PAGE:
How About a Little Story… Just for Today


There is a widely told story that speaks to the value of compassion. It seems that a woman who lived a Tao-centered life came upon a precious stone while sitting by the banks of a running stream in the mountains, and she placed this highly valued item in her bag.

The next day, a hungry traveler approached the woman and asked for something to eat. As she reached into her bag for a crust of bread, the traveler saw the precious stone and imagined how it would provide him with financial security for the remainder of his life. He asked the woman to give the treasure to him, and she did, along with some food. He left, ecstatic over his good fortune and the knowledge that he was now secure.

A few days later the traveler returned and handed back the stone to the wise woman. “I’ve been thinking,” he told her. “Although I know how valuable this is, I’m returning it to you in the hopes that you could give me something even more precious.”

“What would that be?” the woman inquired.

“Please give me what you have within yourself that enabled you to give me that stone.”

The woman in this story was living her life from a sacred place of compassion.

I heard this story from Dr. Wayne Dyer, although it was not written by him. It’s brilliant and when he shared it on one of his latest seminars, it overwhelmed me to tears.  So often we reach for the things that seem incredibly important during the course of our lives, yet we miss the mark completely.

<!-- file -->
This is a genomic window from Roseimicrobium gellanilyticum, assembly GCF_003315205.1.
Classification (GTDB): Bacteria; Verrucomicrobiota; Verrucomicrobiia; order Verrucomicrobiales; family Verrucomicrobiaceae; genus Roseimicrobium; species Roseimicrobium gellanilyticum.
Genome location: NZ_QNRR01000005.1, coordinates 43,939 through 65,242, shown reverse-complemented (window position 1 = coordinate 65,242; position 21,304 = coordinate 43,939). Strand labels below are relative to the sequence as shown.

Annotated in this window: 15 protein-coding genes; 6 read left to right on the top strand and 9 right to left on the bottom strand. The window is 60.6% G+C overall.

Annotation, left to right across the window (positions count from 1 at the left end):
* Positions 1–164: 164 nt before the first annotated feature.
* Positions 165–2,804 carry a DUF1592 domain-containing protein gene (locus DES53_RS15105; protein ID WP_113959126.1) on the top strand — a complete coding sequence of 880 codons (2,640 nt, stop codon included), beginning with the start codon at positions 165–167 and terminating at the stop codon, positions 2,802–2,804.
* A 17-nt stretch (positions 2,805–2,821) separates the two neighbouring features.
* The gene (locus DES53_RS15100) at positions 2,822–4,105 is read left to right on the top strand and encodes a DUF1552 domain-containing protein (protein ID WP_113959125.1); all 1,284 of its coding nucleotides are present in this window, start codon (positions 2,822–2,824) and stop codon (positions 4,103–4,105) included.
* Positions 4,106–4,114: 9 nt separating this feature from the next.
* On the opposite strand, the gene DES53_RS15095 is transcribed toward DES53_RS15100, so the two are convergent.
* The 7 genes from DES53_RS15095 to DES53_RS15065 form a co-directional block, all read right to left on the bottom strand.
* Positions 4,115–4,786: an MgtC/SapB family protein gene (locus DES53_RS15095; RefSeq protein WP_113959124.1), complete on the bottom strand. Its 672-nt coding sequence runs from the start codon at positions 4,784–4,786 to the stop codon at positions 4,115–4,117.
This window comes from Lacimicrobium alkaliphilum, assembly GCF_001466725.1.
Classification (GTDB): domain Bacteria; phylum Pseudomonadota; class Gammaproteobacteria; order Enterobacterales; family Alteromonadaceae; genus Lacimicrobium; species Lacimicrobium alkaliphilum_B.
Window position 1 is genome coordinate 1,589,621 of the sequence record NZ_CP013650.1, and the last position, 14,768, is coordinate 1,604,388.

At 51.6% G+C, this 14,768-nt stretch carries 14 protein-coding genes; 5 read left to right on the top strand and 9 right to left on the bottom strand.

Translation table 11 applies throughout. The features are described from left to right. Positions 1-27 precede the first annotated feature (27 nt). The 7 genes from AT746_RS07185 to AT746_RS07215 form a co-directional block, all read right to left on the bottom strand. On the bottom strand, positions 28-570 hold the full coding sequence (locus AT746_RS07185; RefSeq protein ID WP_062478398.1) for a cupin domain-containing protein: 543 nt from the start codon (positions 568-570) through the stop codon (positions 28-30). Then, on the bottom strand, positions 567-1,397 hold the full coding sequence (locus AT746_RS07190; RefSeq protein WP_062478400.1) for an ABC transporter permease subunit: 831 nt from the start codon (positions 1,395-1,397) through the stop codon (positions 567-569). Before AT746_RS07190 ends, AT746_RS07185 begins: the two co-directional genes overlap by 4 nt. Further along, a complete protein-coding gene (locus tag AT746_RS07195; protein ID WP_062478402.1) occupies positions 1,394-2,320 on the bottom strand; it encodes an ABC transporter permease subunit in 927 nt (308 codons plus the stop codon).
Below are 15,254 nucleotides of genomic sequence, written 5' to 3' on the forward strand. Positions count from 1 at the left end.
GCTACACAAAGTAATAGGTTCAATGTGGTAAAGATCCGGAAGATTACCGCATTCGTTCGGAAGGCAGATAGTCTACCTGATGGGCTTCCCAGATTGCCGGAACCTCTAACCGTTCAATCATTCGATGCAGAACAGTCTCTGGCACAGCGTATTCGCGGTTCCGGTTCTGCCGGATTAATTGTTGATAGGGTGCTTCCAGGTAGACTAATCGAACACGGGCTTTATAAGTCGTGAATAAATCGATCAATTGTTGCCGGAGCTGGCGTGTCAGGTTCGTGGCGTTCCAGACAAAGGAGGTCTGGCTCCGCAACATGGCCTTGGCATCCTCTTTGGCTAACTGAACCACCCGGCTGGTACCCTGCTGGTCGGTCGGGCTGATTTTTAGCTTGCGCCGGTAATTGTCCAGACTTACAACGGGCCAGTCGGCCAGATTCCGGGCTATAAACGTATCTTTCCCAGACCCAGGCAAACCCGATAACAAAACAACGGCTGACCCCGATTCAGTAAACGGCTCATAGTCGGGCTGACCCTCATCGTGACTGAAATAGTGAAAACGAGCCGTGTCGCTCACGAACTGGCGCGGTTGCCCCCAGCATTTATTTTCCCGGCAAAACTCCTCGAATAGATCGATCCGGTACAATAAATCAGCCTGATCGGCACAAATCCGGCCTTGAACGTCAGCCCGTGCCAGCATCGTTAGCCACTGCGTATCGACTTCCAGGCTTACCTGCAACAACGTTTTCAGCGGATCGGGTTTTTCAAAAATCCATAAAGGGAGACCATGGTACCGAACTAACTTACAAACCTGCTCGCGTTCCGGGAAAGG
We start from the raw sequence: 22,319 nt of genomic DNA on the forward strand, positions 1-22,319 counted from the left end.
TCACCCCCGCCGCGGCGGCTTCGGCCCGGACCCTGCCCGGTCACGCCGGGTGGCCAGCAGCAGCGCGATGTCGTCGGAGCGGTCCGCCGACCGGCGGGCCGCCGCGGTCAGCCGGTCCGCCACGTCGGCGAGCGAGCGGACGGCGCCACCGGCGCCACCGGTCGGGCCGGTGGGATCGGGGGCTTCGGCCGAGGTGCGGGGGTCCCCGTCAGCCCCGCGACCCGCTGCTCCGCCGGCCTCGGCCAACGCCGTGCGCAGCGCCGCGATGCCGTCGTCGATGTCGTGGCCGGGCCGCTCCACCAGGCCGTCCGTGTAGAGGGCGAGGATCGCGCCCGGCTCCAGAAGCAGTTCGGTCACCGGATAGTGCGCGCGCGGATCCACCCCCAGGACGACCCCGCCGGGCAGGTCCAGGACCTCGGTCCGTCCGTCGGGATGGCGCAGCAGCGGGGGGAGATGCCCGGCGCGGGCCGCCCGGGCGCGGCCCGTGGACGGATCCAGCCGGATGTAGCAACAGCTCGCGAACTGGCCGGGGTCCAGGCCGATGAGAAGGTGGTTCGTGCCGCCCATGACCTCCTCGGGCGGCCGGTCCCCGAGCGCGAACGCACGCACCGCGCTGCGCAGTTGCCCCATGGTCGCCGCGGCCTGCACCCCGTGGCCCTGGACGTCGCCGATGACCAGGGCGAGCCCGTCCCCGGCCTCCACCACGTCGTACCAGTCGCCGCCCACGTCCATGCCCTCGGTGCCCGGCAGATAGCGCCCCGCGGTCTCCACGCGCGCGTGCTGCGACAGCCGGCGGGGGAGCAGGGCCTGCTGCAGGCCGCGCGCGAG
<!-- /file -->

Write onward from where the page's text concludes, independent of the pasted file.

What does this have to do with recovery?  Well, for me it is a great reminder about a day I was in treatment and I couldn’t break free from this incredible pain I was having in my neck.  It was a familiar pain.  I’d been carrying it, on and off, for at least a decade.  The pain was stress, and it was my constant companion, but sometimes it became so uncomfortable, that I could almost cry.  One of my counsellors was leading our group that day and she noticed my awkward stance.  I was stiff, and bore my unease on my face.  “I’m just stressed,” I tell her, and then I continue to list all the things that contributed to my physical discomfort. 

She listened as I went on and on about the stuff I was dealing with, which was nothing much (in retrospect).  Life had a grip on me, and little things that “normal” people consider “part of life,” overwhelmed me to no avail.  Finally, I finished my personal saga, and my counsellor said one thing to me.  “You have no compassion for yourself.”

Needless to say, I was a bit stunned.  This didn’t quite make sense to me at the time, but I trusted this woman enough to take heed, and to hear what she was truly saying to me.  I was searching for the treasure in this statement.  After saying this, she added, “You are always in a state of stress.  This is what you do to yourself.  This is common for you.”  Well, duh… But I hadn’t once considered that the stress I carried was a result of the way I filtered things.  I was under the impression that life was always stressful.  NO, as usual, I was creating my experience, and stress was my “go to” emotion.  I understood this loud and clear, and it has taken several years since this moment for me to live without stressing out all the time, but the compassion part… well, that took some deep consideration on my part.